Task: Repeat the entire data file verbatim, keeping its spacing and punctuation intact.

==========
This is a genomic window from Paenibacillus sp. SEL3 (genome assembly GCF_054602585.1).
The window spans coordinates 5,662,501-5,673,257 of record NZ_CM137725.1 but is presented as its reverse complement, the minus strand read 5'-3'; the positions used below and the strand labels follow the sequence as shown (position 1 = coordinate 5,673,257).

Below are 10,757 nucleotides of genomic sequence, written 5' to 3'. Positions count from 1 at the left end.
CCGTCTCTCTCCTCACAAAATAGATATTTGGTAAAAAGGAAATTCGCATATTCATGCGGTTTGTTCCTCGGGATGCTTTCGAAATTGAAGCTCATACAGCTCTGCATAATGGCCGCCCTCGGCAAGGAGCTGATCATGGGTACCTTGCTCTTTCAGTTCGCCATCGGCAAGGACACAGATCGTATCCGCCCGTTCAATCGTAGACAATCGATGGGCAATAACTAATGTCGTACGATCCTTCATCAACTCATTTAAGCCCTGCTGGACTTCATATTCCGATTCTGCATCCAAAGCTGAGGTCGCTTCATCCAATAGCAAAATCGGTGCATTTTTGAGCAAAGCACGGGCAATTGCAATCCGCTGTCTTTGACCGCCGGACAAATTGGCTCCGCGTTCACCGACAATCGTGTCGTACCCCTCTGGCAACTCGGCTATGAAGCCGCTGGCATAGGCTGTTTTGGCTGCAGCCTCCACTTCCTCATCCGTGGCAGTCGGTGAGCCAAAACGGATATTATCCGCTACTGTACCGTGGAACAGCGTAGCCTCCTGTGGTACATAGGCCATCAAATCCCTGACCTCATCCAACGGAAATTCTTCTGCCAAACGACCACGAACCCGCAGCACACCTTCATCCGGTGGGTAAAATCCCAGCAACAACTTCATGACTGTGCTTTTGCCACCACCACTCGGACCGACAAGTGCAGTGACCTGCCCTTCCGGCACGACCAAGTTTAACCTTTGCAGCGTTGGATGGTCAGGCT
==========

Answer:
This is a genomic window from Paenibacillus sp. SEL3 (genome assembly GCF_054602585.1).
The window spans coordinates 5,662,501-5,673,257 of record NZ_CM137725.1 but is presented as its reverse complement, the minus strand read 5'-3'; the positions used below and the strand labels follow the sequence as shown (position 1 = coordinate 5,673,257).

Below are 10,757 nucleotides of genomic sequence, written 5' to 3'. Positions count from 1 at the left end.
CCGTCTCTCTCCTCACAAAATAGATATTTGGTAAAAAGGAAATTCGCATATTCATGCGGTTTGTTCCTCGGGATGCTTTCGAAATTGAAGCTCATACAGCTCTGCATAATGGCCGCCCTCGGCAAGGAGCTGATCATGGGTACCTTGCTCTTTCAGTTCGCCATCGGCAAGGACACAGATCGTATCCGCCCGTTCAATCGTAGACAATCGATGGGCAATAACTAATGTCGTACGATCCTTCATCAACTCATTTAAGCCCTGCTGGACTTCATATTCCGATTCTGCATCCAAAGCTGAGGTCGCTTCATCCAATAGCAAAATCGGTGCATTTTTGAGCAAAGCACGGGCAATTGCAATCCGCTGTCTTTGACCGCCGGACAAATTGGCTCCGCGTTCACCGACAATCGTGTCGTACCCCTCTGGCAACTCGGCTATGAAGCCGCTGGCATAGGCTGTTTTGGCTGCAGCCTCCACTTCCTCATCCGTGGCAGTCGGTGAGCCAAAACGGATATTATCCGCTACTGTACCGTGGAACAGCGTAGCCTCCTGTGGTACATAGGCCATCAAATCCCTGACCTCATCCAACGGAAATTCTTCTGCCAAACGACCACGAACCCGCAGCACACCTTCATCCGGTGGGTAAAATCCCAGCAACAACTTCATGACTGTGCTTTTGCCACCACCACTCGGACCGACAAGTGCAGTGACCTGCCCTTCCGGCACGACCAAGTTTAACCTTTGCAGCGTTGGATGGTCAGGCT